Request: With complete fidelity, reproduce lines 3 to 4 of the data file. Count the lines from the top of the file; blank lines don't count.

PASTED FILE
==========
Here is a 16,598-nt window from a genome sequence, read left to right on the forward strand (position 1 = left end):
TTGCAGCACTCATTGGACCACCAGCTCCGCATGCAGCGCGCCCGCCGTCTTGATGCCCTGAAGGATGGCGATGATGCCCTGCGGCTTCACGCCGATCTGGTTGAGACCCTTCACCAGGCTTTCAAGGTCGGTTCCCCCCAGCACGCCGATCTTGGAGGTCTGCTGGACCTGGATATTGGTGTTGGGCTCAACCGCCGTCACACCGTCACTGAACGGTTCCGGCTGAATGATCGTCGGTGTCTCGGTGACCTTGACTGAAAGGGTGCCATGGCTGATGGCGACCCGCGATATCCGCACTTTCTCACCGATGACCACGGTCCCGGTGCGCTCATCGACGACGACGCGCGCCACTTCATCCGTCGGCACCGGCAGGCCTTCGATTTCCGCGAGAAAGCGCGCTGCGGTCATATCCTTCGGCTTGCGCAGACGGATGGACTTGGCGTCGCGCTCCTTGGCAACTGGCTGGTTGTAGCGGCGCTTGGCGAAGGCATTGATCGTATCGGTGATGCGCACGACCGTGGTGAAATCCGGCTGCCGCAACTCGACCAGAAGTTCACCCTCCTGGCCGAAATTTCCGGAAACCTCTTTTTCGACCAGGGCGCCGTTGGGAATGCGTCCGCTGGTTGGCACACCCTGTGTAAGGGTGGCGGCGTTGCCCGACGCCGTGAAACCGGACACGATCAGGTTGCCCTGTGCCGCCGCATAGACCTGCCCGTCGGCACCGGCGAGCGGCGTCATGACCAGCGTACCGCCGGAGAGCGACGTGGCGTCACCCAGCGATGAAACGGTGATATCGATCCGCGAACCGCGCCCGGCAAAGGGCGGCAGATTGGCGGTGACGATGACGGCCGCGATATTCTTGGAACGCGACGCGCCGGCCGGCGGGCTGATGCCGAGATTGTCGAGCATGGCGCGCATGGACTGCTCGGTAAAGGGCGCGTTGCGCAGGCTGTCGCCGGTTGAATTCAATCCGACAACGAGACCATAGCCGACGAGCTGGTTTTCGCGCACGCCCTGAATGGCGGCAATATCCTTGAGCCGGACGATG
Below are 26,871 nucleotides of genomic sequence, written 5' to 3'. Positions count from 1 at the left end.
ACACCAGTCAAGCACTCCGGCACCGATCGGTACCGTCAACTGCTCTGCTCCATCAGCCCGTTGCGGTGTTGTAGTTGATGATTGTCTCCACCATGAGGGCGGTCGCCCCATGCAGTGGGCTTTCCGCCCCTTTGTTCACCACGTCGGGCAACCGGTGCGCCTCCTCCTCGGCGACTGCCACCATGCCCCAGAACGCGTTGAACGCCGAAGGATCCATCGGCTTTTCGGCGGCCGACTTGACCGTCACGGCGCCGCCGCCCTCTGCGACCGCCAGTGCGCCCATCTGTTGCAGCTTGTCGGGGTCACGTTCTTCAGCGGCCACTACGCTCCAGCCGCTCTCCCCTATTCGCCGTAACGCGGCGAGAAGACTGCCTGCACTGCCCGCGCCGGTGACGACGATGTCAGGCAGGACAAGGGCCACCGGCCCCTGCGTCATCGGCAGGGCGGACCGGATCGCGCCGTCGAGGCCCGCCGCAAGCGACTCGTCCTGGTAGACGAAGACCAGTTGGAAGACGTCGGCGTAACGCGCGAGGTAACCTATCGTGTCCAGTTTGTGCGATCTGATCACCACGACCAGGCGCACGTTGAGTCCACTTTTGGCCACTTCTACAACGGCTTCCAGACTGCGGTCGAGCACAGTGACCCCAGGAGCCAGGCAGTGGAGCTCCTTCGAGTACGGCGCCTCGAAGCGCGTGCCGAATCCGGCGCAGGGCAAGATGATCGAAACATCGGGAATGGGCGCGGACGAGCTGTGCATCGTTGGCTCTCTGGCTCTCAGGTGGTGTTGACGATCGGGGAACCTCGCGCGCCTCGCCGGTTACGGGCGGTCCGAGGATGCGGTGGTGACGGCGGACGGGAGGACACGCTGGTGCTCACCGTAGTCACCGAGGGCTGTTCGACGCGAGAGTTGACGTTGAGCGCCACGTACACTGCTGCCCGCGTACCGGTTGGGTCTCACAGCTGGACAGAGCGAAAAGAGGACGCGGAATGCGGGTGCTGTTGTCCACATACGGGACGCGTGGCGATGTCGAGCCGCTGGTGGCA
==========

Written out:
Below are 26,871 nucleotides of genomic sequence, written 5' to 3'. Positions count from 1 at the left end.
ACACCAGTCAAGCACTCCGGCACCGATCGGTACCGTCAACTGCTCTGCTCCATCAGCCCGTTGCGGTGTTGTAGTTGATGATTGTCTCCACCATGAGGGCGGTCGCCCCATGCAGTGGGCTTTCCGCCCCTTTGTTCACCACGTCGGGCAACCGGTGCGCCTCCTCCTCGGCGACTGCCACCATGCCCCAGAACGCGTTGAACGCCGAAGGATCCATCGGCTTTTCGGCGGCCGACTTGACCGTCACGGCGCCGCCGCCCTCTGCGACCGCCAGTGCGCCCATCTGTTGCAGCTTGTCGGGGTCACGTTCTTCAGCGGCCACTACGCTCCAGCCGCTCTCCCCTATTCGCCGTAACGCGGCGAGAAGACTGCCTGCACTGCCCGCGCCGGTGACGACGATGTCAGGCAGGACAAGGGCCACCGGCCCCTGCGTCATCGGCAGGGCGGACCGGATCGCGCCGTCGAGGCCCGCCGCAAGCGACTCGTCCTGGTAGACGAAGACCAGTTGGAAGACGTCGGCGTAACGCGCGAGGTAACCTATCGTGTCCAGTTTGTGCGATCTGATCACCACGACCAGGCGCACGTTGAGTCCACTTTTGGCCACTTCTACAACGGCTTCCAGACTGCGGTCGAGCACAGTGACCCCAGGAGCCAGGCAGTGGAGCTCCTTCGAGTACGGCGCCTCGAAGCGCGTGCCGAATCCGGCGCAGGGCAAGATGATCGAAACATCGGGAATGGGCGCGGACGAGCTGTGCATCGTTGGCTCTCTGGCTCTCAGGTGGTGTTGACGATCGGGGAACCTCGCGCGCCTCGCCGGTTACGGGCGGTCCGAGGATGCGGTGGTGACGGCGGACGGGAGGACACGCTGGTGCTCACCGTAGTCACCGAGGGCTGTTCGACGCGAGAGTTGACGTTGAGCGCCACGTACACTGCTGCCCGCGTACCGGTTGGGTCTCACAGCTGGACAGAGCGAAAAGAGGACGCGGAATGCGGGTGCTGTTGTCCACATACGGGACGCGTGGCGATGTCGAGCCGCTGGTGGCA